A Vet’s Guide to Pet-Friendly Plants
Having pets requires a lot of sacrifice and commitment, but we find that our furry companions are always worth the time and effort. As many pet owners know, there are certain precautions you need to take with your home if you plan on leaving your pet at home alone or even in another room alone. Chewable cushions need to be hidden, glass has to be stored away, and any bite-sized object cannot be in reach. Recently, plants have become a popular, environmentally-friendly way to furnish your space, but certain plants can be toxic for pets. To avoid any accidents, check out our pet-friendly plant guide!
WORST PLANTS FOR PETS
Like humans, animals are naturally curious and oftentimes, they will consume things that they really shouldn’t. Certain types can be poisonous when eaten, so to keep this from happening, we encourage pet parents to research their plants before purchasing them. Here’s are a few of the most popular (and deadly) plants that pet owners should be aware of:
- Azaleas: While these flowers are beautiful, they are also extremely dangerous. The deciduous plant contains grayanotoxins which can disturb the skeletal and cardiac muscle. If ingested by dogs or cats, it can cause gastrointestinal pain, heart problems, neurological illness.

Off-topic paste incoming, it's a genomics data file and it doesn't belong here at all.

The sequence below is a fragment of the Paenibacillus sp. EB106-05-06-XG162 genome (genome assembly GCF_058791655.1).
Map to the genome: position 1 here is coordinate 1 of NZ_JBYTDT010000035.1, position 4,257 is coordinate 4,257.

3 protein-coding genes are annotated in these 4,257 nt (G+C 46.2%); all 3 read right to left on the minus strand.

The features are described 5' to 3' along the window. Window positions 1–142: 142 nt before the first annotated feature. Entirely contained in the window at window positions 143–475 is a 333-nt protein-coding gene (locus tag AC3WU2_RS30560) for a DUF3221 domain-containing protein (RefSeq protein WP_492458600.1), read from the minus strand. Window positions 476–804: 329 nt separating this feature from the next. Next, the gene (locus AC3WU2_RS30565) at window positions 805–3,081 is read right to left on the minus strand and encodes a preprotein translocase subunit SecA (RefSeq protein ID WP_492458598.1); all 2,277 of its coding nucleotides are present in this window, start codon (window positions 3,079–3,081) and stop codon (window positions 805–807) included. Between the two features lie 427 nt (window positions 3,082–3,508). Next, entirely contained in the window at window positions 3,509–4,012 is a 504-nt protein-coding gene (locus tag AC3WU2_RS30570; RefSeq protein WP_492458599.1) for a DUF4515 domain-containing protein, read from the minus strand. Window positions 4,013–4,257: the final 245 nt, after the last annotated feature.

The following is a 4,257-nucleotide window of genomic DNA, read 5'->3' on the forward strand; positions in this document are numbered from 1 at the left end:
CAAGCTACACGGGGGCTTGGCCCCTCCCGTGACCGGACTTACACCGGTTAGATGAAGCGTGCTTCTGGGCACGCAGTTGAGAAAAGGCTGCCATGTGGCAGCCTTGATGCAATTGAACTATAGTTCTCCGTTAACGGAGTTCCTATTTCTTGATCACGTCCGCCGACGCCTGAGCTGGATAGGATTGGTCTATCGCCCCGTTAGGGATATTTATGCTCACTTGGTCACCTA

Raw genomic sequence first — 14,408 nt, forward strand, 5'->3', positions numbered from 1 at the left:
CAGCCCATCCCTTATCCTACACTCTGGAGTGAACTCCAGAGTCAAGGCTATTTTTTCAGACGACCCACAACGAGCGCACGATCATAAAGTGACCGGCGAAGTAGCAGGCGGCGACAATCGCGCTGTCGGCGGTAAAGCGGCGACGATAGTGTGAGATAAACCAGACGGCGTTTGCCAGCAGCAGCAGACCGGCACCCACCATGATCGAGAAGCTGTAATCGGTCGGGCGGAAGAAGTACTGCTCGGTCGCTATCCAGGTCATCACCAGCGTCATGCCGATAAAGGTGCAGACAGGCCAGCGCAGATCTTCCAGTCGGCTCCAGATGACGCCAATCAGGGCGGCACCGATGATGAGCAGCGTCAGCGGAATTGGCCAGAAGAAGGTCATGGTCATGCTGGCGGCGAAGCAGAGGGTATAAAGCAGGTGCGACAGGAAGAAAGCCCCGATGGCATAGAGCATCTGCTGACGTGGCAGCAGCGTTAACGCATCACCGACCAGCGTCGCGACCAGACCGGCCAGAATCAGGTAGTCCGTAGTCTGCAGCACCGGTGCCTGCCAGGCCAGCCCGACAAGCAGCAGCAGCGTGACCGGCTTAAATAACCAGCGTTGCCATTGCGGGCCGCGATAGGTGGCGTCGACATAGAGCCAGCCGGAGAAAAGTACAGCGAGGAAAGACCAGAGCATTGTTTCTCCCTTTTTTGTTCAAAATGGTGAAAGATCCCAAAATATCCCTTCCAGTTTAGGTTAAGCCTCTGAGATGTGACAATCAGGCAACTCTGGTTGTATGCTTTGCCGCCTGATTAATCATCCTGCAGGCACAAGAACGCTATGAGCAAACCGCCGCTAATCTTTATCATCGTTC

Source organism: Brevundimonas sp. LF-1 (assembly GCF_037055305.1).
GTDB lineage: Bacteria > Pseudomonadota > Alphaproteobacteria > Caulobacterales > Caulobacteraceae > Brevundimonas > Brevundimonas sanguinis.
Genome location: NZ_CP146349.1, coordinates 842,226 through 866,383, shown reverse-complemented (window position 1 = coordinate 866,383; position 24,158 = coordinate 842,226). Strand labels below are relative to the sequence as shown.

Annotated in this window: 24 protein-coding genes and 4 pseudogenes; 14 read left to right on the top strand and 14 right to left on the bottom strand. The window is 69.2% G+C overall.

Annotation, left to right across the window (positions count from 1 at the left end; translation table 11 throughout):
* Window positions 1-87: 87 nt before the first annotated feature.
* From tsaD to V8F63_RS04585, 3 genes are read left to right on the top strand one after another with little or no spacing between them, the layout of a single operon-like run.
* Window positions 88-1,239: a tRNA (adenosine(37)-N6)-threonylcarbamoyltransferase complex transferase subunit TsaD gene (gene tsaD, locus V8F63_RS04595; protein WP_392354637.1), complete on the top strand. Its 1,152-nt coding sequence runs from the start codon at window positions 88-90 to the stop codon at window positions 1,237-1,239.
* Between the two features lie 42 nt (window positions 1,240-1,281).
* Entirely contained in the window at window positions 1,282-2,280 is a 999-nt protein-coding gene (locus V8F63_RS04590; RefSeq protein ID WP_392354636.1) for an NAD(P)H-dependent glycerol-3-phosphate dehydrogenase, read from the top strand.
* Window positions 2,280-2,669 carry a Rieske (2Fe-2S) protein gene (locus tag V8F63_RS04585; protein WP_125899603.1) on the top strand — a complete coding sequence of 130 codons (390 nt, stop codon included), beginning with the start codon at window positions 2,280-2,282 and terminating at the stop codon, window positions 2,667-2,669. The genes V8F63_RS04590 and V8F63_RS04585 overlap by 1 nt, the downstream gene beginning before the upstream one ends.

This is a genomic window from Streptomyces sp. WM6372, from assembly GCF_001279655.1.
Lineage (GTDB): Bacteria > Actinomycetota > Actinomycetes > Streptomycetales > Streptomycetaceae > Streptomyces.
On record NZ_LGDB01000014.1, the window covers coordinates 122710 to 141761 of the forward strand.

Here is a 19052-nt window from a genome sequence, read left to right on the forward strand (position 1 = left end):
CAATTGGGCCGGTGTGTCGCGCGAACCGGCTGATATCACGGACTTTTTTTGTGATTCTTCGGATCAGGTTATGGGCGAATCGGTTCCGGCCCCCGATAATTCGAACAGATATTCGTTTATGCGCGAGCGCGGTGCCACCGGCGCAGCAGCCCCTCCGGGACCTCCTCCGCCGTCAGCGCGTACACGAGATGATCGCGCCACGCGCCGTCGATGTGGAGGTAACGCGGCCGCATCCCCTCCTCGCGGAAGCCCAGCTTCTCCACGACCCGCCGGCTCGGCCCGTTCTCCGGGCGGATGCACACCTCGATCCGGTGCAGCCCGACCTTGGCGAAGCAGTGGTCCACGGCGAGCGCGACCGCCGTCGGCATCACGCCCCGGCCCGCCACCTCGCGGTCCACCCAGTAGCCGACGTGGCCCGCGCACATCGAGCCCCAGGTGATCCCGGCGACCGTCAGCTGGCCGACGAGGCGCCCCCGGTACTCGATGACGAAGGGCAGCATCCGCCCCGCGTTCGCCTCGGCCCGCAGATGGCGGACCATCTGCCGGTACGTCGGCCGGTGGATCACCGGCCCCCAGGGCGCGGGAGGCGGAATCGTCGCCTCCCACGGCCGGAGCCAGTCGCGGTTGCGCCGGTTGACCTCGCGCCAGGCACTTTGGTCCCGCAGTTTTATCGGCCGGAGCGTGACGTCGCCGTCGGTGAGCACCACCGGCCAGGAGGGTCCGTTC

- Lilies: Even small ingestions of lilies can cause serious organ failure for cats. If you suspect your cat has consumed a lily, bring them to the veterinarian immediately.
- Lily of the Valley: This type of lily is less toxic than true lilies, but it is still extremely dangerous to cats and dogs.
- Cyclamen: Saponins are glycosides that can have life-threatening toxicity. The roots of cyclamen contain these irritating compounds and they can cause vomiting, diarrhea, and heart problems if consumed by dogs and cats.
- Crocuses: These plants are highly toxic and they can cause serious organ and intestine failure. Keep species of this plant away from cats and dogs.
- Daffodils: These sunny flowers may brighten up your room, but they’re not so great for your pets. Daffodils contain a vomit-triggering compound called lycorine that can make your dogs and cats sick.
- Oleander: The seemingly fragile, inconspicuous flowers on oleanders can actually wreak havoc on your pet’s cardiac system. The plant is full of cardenolides that will interfere with the heart muscle’s electrolyte balance.
- Tulips: With these flowers, the toxins are concentrated in the bulbs. Dogs and cats who dare to dig up the bulbs as chew toys may experience increased heart rates, change in respiration, and trouble breathing.
- Hyacinths: Just like tulips, hyacinths have concentrated toxins in their bulbs. Keep them in high places to keep animals from digging them out.
- Hibiscus: Humans may be able to enjoy hibiscus tea, but animals don’t react well to these tropical blooms. The Rose of Sharon is one specifically harmful species that can cause dehydration and an upset stomach.